I mean she is clearly going for his eyes here

She passed with flying colors and earned another certificate.

He's standing in profile so you cant see his new eye patch

One of the most amazing parts about this is clearly Janet's hat, which never moved during all the fencing


This one certified that she had met the fencing qualifications for the French Army Regiment stationed at the Armory of Saint-Raphael


Oddly enough Janet's interests changed and though she probably could have pursued fencing, as it was added to the Olympics as a women's sport just two years later in 1924 she chose not to. She went on to become an accomplished horsewoman, learned to drive and in later years even learned to fly and got her pilots license.

Yet the swords were never far away and the pair used in the above photos, or at least a pair of foils extremely similar to those above are in Clermont's collection today, having been given to the museum by the Livingston family when the house became a historic site. 


Sunday, July 21, 2019

Edward Livingston and the Alien and Sedition Acts

John Adams’ term as President is not a high point of American history. In fact, with the Alien and Sedition Acts, he and the Federalists managed to pass some of the most un-American legislation in history. Forget four score and seven years, the Federalists could not wait twenty years before they tried to create a dictatorship.
          The Alien and Sedition Acts essentially allowed John Adams to imprison or fine any one he wanted. Specifically, the Sedition Act allowed the President to imprison or fine anyone who criticized the government. The Alien Acts allowed for the imprisonment or fining of anyone born in another country. The Naturalization Act, which is also lumped in with this other nonsense, raised the years of residency from five to fourteen in order to become a citizen of the country.
          The Federalists claimed that new immigrants were harming the country. European radicals were coming to America to start the next French Revolution! Harrison Gray Otis, a Massachusetts Federalist congressman, exclaimed that there was no need to “invite hordes of Wild Irishmen, not the turbulent and disorderly of all the world to come here with a basic view to distract our tranquility.”[i] The truth of course was that new immigrants had proven more likely to vote for the Democratic-Republican party and the Federalists had to do something about the erosion of their power.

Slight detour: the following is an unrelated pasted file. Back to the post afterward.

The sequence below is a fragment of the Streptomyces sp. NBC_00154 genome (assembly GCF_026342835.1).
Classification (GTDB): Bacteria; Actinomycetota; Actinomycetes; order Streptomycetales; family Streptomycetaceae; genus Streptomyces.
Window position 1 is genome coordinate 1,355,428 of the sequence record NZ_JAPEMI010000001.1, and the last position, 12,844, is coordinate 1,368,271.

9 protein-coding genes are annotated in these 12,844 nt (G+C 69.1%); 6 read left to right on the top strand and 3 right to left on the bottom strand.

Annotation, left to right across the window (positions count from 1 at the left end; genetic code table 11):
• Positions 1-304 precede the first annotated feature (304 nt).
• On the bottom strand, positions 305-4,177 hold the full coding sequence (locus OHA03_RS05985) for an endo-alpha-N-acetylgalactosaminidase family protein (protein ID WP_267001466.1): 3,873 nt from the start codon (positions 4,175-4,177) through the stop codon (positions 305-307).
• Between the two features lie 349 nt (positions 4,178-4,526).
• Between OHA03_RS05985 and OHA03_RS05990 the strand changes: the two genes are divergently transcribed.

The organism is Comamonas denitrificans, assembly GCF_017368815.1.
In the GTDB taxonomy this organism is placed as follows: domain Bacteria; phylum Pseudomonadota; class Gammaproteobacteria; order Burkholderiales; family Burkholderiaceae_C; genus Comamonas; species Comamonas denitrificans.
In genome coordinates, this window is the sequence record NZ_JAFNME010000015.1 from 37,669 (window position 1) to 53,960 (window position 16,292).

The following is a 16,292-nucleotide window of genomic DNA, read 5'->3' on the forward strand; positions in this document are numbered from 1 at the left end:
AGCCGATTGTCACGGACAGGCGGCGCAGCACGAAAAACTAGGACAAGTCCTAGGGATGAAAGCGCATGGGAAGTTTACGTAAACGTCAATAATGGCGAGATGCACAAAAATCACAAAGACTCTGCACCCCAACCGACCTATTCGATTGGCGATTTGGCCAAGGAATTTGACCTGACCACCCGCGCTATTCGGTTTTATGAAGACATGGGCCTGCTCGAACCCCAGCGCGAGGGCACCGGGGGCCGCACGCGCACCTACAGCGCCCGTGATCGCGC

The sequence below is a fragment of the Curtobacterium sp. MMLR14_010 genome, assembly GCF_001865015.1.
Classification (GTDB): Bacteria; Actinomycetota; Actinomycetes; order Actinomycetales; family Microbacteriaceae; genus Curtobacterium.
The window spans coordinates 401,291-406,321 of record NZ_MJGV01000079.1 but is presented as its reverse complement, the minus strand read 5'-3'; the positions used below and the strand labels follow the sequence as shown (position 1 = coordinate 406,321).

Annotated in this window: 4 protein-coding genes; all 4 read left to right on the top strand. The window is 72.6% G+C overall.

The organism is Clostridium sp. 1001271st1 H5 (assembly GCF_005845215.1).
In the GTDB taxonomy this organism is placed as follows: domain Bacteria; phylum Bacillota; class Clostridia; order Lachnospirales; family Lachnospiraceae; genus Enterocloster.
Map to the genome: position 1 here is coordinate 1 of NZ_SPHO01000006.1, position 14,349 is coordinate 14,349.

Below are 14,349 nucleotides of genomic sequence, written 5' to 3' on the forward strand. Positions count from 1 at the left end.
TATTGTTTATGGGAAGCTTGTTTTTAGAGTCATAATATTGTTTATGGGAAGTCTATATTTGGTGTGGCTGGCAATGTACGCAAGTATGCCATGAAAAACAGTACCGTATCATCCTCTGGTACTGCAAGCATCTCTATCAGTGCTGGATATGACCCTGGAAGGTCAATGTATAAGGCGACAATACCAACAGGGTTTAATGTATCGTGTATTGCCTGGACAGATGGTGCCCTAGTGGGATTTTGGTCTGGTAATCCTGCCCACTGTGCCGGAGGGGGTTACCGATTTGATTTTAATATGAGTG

So why was this attempt to discourage immigration so un-American? Let’s take a look at the Declaration of Independence. You know the document that John Adams supposedly helped to write? Although the fact that he signed these Acts into law makes one wonder if he ever even read it. After you get past the Life, Liberty and Pursuit of Happiness part, the Declaration becomes a list of complaints against King George III. One of them reads as follows:
“He has endeavoured to prevent the population of these States; for that purpose obstructing the Laws for Naturalization of Foreigners; refusing to pass others to encourage their migrations hither, and raising the conditions of new Appropriations of Lands.”
To put it simply, the idea the immigrants are welcome here, necessary here, is one of the founding principles of the United States of America. Unanimous, indisputable, right there on the parchment.
When the Alien Friends Act was read before Congress in May of1798, Edward Livingston gave it a stinging, three-hour long rebuke on the floor. Newspaper accounts of his speech would take up ten full columns. This earned him the scorn of Abigail Adams who wrote; “we want more Men of Deeds, and fewer of Words.”[ii] Of course the Adams had hated the Livingstons for more than two decades at this point and Abigail was always quick to defend her husband.
         
And he did need defending. In the speech Edward Livingston called out the Federalist party for trying to “complete the picture of tyranny” by giving John Adams the power to dispose of his enemies with no oversight. Several journalists were imprisoned or fined under the Sedition Act for criticizing Adams’ administration. The Alien Act would allow him to do the same to others based solely on their place of birth and the President’s “present interest or passion”
          Having shown over the course of his three-hour lecture that the bill was “at war with the fundamental principles of our government” Livingston and the other Democratic-Republicans could only hope they had swayed enough of the majority Federalists that the bill would not move forward. They had not and the bill moved on and was eventually signed into law.
          What were the implications of this? In the short term, John Adams lost his